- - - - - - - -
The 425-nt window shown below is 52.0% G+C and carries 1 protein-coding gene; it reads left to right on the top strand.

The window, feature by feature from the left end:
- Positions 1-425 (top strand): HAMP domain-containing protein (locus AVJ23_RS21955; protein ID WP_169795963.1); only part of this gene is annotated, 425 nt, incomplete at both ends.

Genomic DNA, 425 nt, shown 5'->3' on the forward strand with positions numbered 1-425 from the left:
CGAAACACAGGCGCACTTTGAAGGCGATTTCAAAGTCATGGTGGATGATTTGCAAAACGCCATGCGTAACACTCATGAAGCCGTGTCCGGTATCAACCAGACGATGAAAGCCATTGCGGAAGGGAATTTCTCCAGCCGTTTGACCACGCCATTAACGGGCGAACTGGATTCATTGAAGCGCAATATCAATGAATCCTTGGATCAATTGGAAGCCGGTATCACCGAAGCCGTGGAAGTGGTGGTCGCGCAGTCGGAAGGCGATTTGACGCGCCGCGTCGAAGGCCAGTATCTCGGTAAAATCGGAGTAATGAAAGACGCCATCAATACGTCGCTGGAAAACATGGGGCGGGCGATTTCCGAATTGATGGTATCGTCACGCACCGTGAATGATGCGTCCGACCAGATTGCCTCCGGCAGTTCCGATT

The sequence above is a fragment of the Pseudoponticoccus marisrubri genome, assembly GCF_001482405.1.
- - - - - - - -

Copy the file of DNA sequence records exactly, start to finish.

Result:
The 425-nt window shown below is 52.0% G+C and carries 1 protein-coding gene; it reads left to right on the top strand.

The window, feature by feature from the left end:
- Positions 1-425 (top strand): HAMP domain-containing protein (locus AVJ23_RS21955; protein ID WP_169795963.1); only part of this gene is annotated, 425 nt, incomplete at both ends.

Genomic DNA, 425 nt, shown 5'->3' on the forward strand with positions numbered 1-425 from the left:
CGAAACACAGGCGCACTTTGAAGGCGATTTCAAAGTCATGGTGGATGATTTGCAAAACGCCATGCGTAACACTCATGAAGCCGTGTCCGGTATCAACCAGACGATGAAAGCCATTGCGGAAGGGAATTTCTCCAGCCGTTTGACCACGCCATTAACGGGCGAACTGGATTCATTGAAGCGCAATATCAATGAATCCTTGGATCAATTGGAAGCCGGTATCACCGAAGCCGTGGAAGTGGTGGTCGCGCAGTCGGAAGGCGATTTGACGCGCCGCGTCGAAGGCCAGTATCTCGGTAAAATCGGAGTAATGAAAGACGCCATCAATACGTCGCTGGAAAACATGGGGCGGGCGATTTCCGAATTGATGGTATCGTCACGCACCGTGAATGATGCGTCCGACCAGATTGCCTCCGGCAGTTCCGATT

The sequence above is a fragment of the Pseudoponticoccus marisrubri genome, assembly GCF_001482405.1.